As I wrote yesterday, I have felt that I have been less than productive in my remaining time in Florida. One of the things I have greatly struggled with is working cooperatively with others. Part of that has stemmed from my frugality (which I contend is justifiable), but much of it has been out of fear. Even for this lesson, I was horridly anxious since the moment I got the notice that I would be having my first lesson tonight. When will I get over this useless propensity for anxiety? It may have served a bit to motivate me to prepare a little more, but in the end, the lesson I went with took me about 12 minutes to come up with. I even had a glass of wine while listening to some Rachmaninov to try to quell my nerves before I made the call.

In the end, the lesson went just fine. I probably could have done better, but for my first real lesson as a first-time English teacher, I will accept this as a good starting point. I was successful in teaching someone something new, and I have begun a cooperative endeavor that will help me to become a better teacher and possibly turn into a lucrative practice!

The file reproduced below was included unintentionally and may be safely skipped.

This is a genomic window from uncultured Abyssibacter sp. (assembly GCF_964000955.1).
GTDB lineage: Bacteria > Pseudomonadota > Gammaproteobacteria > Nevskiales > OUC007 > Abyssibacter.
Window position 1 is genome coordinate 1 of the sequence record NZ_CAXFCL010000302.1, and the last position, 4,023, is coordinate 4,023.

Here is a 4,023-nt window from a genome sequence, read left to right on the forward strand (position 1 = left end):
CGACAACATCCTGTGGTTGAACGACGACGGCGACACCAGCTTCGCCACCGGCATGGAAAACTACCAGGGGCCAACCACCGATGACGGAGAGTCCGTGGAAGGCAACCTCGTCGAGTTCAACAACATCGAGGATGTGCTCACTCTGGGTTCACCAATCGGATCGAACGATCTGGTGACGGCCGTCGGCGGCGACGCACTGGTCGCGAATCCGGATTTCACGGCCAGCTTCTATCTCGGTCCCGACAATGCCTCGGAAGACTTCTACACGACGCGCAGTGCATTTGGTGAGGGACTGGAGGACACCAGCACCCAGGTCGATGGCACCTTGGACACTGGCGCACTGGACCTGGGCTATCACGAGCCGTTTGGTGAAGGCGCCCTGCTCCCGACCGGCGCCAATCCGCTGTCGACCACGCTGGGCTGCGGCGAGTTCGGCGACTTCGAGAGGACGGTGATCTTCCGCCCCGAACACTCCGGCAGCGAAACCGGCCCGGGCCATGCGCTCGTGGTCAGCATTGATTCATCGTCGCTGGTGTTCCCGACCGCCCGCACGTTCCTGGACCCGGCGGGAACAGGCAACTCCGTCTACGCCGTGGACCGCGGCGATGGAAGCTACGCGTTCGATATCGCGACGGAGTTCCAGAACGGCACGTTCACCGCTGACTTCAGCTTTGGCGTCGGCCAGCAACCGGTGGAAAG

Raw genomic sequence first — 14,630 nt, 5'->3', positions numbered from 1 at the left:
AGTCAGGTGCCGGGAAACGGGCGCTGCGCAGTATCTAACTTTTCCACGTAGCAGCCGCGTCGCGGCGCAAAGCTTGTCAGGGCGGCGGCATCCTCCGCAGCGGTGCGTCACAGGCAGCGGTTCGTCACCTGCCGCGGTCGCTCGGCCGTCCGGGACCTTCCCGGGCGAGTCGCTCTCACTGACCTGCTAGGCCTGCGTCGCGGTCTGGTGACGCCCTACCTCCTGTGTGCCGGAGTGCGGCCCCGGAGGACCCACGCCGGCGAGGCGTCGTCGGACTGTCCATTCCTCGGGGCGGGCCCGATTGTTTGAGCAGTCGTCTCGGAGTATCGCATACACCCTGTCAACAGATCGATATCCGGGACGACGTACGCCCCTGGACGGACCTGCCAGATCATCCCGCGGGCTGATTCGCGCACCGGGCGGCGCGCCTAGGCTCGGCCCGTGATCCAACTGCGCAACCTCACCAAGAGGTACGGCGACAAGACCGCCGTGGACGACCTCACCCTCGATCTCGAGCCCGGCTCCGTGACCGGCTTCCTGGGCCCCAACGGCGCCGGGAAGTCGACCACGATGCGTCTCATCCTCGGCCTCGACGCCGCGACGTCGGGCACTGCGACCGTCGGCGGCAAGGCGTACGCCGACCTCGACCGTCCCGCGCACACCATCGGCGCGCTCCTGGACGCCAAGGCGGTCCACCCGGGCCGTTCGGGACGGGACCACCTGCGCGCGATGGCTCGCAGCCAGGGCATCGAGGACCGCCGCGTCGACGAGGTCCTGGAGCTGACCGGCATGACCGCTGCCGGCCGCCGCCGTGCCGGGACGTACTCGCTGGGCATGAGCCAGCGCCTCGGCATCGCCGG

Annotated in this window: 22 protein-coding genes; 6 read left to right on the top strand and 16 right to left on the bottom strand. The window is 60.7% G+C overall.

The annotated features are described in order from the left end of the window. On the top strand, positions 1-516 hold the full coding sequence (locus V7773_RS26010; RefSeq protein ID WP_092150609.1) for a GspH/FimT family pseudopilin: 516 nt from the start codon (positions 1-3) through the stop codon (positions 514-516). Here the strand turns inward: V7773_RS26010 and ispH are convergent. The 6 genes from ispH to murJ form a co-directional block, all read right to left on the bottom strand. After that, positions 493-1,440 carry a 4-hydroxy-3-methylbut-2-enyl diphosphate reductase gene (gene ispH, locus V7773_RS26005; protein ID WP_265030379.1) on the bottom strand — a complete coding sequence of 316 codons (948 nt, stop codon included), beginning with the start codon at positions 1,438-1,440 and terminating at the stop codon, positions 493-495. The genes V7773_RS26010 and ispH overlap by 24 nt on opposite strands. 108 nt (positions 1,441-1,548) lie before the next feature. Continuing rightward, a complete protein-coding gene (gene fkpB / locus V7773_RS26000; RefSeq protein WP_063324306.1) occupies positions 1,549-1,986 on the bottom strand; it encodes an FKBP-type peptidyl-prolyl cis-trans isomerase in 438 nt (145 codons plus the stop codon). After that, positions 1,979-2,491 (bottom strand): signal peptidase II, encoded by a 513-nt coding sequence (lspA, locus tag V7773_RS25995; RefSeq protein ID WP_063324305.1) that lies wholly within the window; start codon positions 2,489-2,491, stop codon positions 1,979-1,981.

In just over three months, I will get on an airplane that will take me to the other side of the world. I will immerse myself in a culture I have never seen, learn a language I have only just begun to speak, and support myself through a profession I have never attempted. When I think about these things, fear takes over. I want to collapse on the ground and curl up and wait for it to pass. Sometimes I actually do. Yet, with every new challenge, I have had the same type of immobilizing fear, but when the time comes, I perform my role like I always have.

The curious thing, though, is that my first reaction to this anxiety is to just wait passively for the moment to come, as if that will somehow make it better. Why would I do this? Yes, I cannot wait to start this exciting new life abroad. Yes, passing the time with mindless entertainment makes the days tick by faster. But no, neither of these things justify this action.

The greatest challenge over the past few months has been keeping myself motivated to stay productive throughout the remainder of my time stateside. I feel as though I’ve done a pretty good job. I have kept up with my physical training, I am making small but noticeable gains in learning 한국어, and I think I have successfully made this daily writing a habit. I only have one more assignment to complete before I finish my TEFL certification, I am continuing to tutor a student in person, and I will have my first online tutoring session through SkimaTalk tomorrow. I have successfully lived on under half of my paycheck each month to pay down my debts, but I have so far avoided becoming completely antisocial. I have even added a host of things to my daily checklist pertaining to my personal and professional development.